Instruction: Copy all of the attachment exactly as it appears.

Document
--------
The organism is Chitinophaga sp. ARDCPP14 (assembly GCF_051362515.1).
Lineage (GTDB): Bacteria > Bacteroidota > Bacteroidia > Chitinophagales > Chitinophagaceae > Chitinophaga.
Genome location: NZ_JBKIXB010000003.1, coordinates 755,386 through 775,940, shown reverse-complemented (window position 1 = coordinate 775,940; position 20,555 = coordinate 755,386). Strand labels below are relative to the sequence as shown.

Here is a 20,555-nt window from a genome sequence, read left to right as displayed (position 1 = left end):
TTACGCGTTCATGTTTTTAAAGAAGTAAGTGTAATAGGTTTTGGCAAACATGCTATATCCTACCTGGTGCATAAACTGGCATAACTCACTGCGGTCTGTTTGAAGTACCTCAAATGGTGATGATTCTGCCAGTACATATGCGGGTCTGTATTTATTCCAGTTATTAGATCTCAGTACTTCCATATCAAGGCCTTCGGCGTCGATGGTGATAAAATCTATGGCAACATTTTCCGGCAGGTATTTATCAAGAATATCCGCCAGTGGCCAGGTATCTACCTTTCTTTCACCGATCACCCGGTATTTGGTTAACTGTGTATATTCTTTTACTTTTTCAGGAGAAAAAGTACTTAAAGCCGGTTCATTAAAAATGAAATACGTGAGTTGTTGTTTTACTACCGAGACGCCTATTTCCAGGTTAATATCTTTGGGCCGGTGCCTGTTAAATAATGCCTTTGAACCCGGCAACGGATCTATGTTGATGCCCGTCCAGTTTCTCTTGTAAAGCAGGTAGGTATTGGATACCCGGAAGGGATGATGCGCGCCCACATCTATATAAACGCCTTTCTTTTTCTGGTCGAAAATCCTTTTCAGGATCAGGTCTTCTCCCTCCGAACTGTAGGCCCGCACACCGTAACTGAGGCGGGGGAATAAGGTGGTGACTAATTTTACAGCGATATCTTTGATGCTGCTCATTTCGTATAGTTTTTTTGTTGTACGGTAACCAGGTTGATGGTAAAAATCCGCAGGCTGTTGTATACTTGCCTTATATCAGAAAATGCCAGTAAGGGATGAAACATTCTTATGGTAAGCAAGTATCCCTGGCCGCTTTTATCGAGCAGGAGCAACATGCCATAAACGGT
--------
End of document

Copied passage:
The organism is Chitinophaga sp. ARDCPP14 (assembly GCF_051362515.1).
Lineage (GTDB): Bacteria > Bacteroidota > Bacteroidia > Chitinophagales > Chitinophagaceae > Chitinophaga.
Genome location: NZ_JBKIXB010000003.1, coordinates 755,386 through 775,940, shown reverse-complemented (window position 1 = coordinate 775,940; position 20,555 = coordinate 755,386). Strand labels below are relative to the sequence as shown.

Here is a 20,555-nt window from a genome sequence, read left to right as displayed (position 1 = left end):
TTACGCGTTCATGTTTTTAAAGAAGTAAGTGTAATAGGTTTTGGCAAACATGCTATATCCTACCTGGTGCATAAACTGGCATAACTCACTGCGGTCTGTTTGAAGTACCTCAAATGGTGATGATTCTGCCAGTACATATGCGGGTCTGTATTTATTCCAGTTATTAGATCTCAGTACTTCCATATCAAGGCCTTCGGCGTCGATGGTGATAAAATCTATGGCAACATTTTCCGGCAGGTATTTATCAAGAATATCCGCCAGTGGCCAGGTATCTACCTTTCTTTCACCGATCACCCGGTATTTGGTTAACTGTGTATATTCTTTTACTTTTTCAGGAGAAAAAGTACTTAAAGCCGGTTCATTAAAAATGAAATACGTGAGTTGTTGTTTTACTACCGAGACGCCTATTTCCAGGTTAATATCTTTGGGCCGGTGCCTGTTAAATAATGCCTTTGAACCCGGCAACGGATCTATGTTGATGCCCGTCCAGTTTCTCTTGTAAAGCAGGTAGGTATTGGATACCCGGAAGGGATGATGCGCGCCCACATCTATATAAACGCCTTTCTTTTTCTGGTCGAAAATCCTTTTCAGGATCAGGTCTTCTCCCTCCGAACTGTAGGCCCGCACACCGTAACTGAGGCGGGGGAATAAGGTGGTGACTAATTTTACAGCGATATCTTTGATGCTGCTCATTTCGTATAGTTTTTTTGTTGTACGGTAACCAGGTTGATGGTAAAAATCCGCAGGCTGTTGTATACTTGCCTTATATCAGAAAATGCCAGTAAGGGATGAAACATTCTTATGGTAAGCAAGTATCCCTGGCCGCTTTTATCGAGCAGGAGCAACATGCCATAAACGGT